Some other thoughts:
- I was super psyched to see Casey Wilson, who was so great on Happy Endings, turn up as the Dunne’s neighbor. I’m always happy to see her.
- Gone Girl may have the greatest cat in cinematic history and I don’t say that just because he looks like my Pumpkin (though that certainly helped).
- Despite all the hoopla, I did not see Affleck’s full frontal scene. I guess I got distracted by the actual movie, since I know where it was supposed to happen and I missed it. I’m OK with that.
- Gone Girl is obviously an extreme case, but I’m thinking that if you just got married you may want to skip the film for a while. Its depiction of marriage is pretty depressing.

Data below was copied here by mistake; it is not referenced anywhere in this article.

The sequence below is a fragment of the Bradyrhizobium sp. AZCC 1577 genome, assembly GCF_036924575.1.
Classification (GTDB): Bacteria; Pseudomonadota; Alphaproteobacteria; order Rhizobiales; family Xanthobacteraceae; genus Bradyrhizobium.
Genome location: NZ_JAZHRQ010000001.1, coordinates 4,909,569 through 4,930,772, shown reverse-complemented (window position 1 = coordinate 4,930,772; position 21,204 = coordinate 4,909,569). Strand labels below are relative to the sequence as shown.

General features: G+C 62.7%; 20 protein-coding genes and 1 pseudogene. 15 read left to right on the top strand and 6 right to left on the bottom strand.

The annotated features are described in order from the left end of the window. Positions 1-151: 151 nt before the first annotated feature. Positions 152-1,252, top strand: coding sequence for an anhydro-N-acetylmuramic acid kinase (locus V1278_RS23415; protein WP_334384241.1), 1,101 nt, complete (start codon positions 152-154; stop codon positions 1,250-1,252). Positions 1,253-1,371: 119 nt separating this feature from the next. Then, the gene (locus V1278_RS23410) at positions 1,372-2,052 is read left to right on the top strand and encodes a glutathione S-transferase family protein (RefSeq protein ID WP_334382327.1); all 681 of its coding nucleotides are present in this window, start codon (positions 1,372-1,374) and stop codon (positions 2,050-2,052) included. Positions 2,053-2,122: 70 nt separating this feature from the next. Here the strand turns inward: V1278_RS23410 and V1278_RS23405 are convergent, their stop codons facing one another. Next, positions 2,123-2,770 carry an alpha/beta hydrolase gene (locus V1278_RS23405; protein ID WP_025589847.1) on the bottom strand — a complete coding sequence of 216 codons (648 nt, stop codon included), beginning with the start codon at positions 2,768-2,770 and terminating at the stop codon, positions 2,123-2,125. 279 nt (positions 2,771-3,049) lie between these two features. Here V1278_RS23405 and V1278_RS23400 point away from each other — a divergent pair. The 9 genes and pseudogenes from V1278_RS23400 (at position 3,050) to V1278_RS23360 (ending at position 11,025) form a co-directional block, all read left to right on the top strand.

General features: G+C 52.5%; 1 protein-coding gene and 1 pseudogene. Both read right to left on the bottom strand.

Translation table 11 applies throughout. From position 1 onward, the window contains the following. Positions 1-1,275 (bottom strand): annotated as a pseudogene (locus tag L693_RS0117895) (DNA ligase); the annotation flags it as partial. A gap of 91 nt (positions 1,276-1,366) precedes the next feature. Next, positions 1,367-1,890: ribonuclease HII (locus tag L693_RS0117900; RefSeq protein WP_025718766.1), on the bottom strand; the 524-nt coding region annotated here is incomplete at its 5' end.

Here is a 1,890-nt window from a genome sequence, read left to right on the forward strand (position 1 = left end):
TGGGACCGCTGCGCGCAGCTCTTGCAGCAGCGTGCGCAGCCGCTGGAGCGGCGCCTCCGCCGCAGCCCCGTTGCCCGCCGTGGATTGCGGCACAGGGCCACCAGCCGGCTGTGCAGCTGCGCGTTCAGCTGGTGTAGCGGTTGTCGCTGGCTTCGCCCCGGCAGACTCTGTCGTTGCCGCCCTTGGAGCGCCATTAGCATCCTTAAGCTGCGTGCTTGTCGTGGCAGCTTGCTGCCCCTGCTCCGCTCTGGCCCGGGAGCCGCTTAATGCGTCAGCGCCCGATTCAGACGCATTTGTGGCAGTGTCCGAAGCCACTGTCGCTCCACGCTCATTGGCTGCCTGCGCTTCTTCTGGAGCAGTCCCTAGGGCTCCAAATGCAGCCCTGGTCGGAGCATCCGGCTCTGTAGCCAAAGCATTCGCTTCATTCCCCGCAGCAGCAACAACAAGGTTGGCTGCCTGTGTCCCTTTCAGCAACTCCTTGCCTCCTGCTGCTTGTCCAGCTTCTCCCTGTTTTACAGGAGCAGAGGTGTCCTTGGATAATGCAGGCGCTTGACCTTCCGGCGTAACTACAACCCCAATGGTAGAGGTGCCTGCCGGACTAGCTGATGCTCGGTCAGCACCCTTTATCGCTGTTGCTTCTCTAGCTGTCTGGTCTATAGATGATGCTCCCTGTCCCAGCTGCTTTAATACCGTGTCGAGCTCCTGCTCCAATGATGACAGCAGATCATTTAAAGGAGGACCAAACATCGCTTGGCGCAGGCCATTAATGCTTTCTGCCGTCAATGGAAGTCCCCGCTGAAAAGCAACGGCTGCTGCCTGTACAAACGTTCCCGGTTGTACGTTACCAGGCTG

If you liked Gone Girl the book, you will not be disappointed by Gone Girl the movie. If you haven’t read the book, I think you’ll actually enjoy the movie even more; it was such a faithful adaptation that the element of surprise that was present during the reading of the book is completely gone in the movie. It was still a good film, but I think my overall experience was somewhat muted by knowing what was coming next. Still, I haven’t enjoyed a movie as much as Gone Girl in a while and though I knew the eventual destination it was still a ride worth taking. Affleck and Pike are great and lead a talented cast in bringing a book that I really enjoyed to life.
Gone Girl opened nationwide on Friday October 3rd.